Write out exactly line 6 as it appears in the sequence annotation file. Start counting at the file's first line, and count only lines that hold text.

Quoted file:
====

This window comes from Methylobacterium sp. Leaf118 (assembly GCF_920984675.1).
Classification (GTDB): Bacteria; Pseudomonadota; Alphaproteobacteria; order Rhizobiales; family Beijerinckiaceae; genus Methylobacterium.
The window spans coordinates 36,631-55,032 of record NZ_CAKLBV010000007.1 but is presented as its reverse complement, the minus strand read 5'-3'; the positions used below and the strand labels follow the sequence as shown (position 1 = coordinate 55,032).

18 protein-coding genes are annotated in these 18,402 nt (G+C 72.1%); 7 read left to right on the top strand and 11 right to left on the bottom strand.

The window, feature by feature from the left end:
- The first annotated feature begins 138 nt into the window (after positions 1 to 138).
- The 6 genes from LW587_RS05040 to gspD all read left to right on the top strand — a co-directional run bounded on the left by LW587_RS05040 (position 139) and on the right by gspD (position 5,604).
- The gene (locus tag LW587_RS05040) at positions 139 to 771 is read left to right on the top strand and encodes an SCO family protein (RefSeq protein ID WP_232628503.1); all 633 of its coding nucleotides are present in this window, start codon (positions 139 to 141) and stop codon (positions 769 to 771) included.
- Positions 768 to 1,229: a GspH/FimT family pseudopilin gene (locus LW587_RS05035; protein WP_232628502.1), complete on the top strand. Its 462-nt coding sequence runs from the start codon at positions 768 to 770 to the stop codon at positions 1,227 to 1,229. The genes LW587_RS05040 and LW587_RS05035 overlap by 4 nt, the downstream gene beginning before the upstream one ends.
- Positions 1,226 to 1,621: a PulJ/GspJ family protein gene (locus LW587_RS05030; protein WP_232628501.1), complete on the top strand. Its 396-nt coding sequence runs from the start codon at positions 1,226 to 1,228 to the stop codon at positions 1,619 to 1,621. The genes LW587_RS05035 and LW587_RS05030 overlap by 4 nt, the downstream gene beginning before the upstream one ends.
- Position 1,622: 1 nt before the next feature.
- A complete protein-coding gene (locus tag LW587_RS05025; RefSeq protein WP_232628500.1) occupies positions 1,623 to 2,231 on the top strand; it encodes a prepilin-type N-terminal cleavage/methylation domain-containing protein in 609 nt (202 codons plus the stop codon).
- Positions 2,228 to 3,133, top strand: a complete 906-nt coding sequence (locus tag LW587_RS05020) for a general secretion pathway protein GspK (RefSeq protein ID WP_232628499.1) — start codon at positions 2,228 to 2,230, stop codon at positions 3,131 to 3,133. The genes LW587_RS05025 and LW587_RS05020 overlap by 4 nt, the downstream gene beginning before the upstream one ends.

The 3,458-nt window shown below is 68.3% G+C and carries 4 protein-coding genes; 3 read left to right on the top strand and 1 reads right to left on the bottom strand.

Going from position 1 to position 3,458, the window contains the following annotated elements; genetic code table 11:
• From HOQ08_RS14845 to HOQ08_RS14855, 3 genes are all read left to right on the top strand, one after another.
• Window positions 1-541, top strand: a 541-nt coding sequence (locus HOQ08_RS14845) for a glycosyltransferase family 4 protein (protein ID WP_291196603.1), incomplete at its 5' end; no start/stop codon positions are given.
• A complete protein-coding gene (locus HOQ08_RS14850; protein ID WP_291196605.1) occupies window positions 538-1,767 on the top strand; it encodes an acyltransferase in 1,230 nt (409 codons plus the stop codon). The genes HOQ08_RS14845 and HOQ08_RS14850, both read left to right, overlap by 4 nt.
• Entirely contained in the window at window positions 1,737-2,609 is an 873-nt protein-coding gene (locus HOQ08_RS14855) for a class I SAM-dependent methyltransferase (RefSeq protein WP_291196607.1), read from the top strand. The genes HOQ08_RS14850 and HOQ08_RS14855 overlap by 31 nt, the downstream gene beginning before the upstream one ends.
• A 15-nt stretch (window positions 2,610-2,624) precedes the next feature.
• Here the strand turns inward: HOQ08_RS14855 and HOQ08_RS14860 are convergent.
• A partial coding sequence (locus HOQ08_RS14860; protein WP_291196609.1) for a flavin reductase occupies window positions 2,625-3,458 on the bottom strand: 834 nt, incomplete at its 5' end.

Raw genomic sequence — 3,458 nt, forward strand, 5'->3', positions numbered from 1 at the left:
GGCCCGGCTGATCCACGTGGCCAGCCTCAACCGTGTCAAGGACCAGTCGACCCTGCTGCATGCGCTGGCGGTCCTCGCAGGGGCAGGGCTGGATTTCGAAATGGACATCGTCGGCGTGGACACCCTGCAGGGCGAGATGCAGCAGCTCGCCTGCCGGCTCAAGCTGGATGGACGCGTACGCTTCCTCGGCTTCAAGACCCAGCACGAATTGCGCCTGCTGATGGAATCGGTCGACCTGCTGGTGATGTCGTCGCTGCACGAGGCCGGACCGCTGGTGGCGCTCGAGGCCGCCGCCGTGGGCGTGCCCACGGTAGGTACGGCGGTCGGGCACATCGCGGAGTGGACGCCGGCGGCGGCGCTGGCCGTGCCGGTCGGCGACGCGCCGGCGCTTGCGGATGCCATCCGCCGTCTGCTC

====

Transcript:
- The first annotated feature begins 138 nt into the window (after positions 1 to 138).